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Minnesotans To Meet: The Women Of The New Vikings Stadium

MINNEAPOLIS (WCCO) – Women are still breaking ground when it comes to working in a male dominated field, like construction.

But Minnesota is doing better, with big projects like the new Minnesota Vikings Stadium.

Since it's Women's History Month – we gathered a group of women at Mortenson Construction's on-site office.

They are the faces who weld, haul trash, operate cranes and own construction related businesses, and their hard work is what makes them all Minnesotans to Meet.

The new Vikings Stadium is huge.

"Driving down 94, I'm like, "Oh my gosh, I can't believe I'm in there!" It's cool," Maria Martinez, a pipefitter on the project, said.

"There's a lot more to it than just lifting stuff. There's a lot of brain power too, lots of math. I'm surprised how much math there is actually," Martinez said.

Close to a hundred other women join Martinez in roles like laborers and crane operators.

Female owned Gunnar Electric is providing electricians, including three women!

"We're doing some of the different suites, concourse, food service, concessions," owner Laura Karow said.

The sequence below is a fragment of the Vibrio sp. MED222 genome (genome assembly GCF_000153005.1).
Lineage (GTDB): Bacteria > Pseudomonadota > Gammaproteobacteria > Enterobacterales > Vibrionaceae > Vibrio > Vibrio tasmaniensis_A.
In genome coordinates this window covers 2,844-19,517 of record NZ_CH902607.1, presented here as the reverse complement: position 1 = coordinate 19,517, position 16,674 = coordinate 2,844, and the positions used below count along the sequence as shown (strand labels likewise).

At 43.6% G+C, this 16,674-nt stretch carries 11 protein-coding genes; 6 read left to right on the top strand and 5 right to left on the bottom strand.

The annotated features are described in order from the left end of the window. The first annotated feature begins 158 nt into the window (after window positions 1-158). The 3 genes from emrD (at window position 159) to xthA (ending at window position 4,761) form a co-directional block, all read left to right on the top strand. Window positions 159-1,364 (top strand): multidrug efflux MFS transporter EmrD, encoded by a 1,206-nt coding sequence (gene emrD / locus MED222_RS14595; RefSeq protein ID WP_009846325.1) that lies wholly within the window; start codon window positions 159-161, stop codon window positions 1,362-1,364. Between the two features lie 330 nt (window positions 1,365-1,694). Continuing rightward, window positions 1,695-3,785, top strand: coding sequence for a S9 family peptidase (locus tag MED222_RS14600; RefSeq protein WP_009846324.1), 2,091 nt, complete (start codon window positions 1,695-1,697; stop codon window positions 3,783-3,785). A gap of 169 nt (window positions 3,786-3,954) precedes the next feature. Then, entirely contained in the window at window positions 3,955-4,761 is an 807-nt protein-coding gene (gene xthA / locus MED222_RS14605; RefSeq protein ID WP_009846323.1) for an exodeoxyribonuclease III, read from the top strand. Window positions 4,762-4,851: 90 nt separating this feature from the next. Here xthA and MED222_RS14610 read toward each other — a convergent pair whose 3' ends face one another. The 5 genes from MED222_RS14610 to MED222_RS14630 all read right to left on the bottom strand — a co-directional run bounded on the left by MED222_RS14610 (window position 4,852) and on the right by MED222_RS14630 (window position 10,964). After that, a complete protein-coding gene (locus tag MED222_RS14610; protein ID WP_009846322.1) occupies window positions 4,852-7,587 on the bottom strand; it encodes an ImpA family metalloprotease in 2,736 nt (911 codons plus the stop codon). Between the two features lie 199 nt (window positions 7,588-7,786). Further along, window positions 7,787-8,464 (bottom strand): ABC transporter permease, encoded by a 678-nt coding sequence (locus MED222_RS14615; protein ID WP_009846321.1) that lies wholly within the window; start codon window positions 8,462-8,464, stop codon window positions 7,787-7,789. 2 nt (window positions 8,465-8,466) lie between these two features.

Then there's Michelle Kelm-Helgen, chair of the Minnesota Stadium Authority.

"We're over nine percent of the project are women workers," Kelm-Helgen said. "This has not been obviously a career that women have generally gone into. I think this project has really highlighted that it's a different kind of career opportunity for women."

A constantly changing work environment and good pay has Raeseda Jenkins coming back.

"That's the part that keeps me here. I'm a mother of three. And so, without this career I don't think I would be doing as well as I am," Jenkins said.

However, dressing down is a challenge for the self-described girlie girl, who goes by "Ra-Ra."

"Cheer for me! I used to be a cheerleader," Jenkins said. "Take this hard hat off and these clothes off and I'm beautiful, baby," Jenkins said.

That's why some do little things in their off time to feel pretty, like painting their nails.

"It's kind of a nice way to be a girl while still in the trades," Martinez said.

But being a woman in a man's world can be difficult.

"Being a little bit smaller you have to think through things a little bit more, like how you're going to carry something. I can't just lift it up and drag it with me like most men. I'll have to go and find a cart, or figure a different way to lift it up," Martinez said.

The ladies say the men appreciate their hard work and are respectful.

An attitude that can be cheered for long before any team plays inside these walls.

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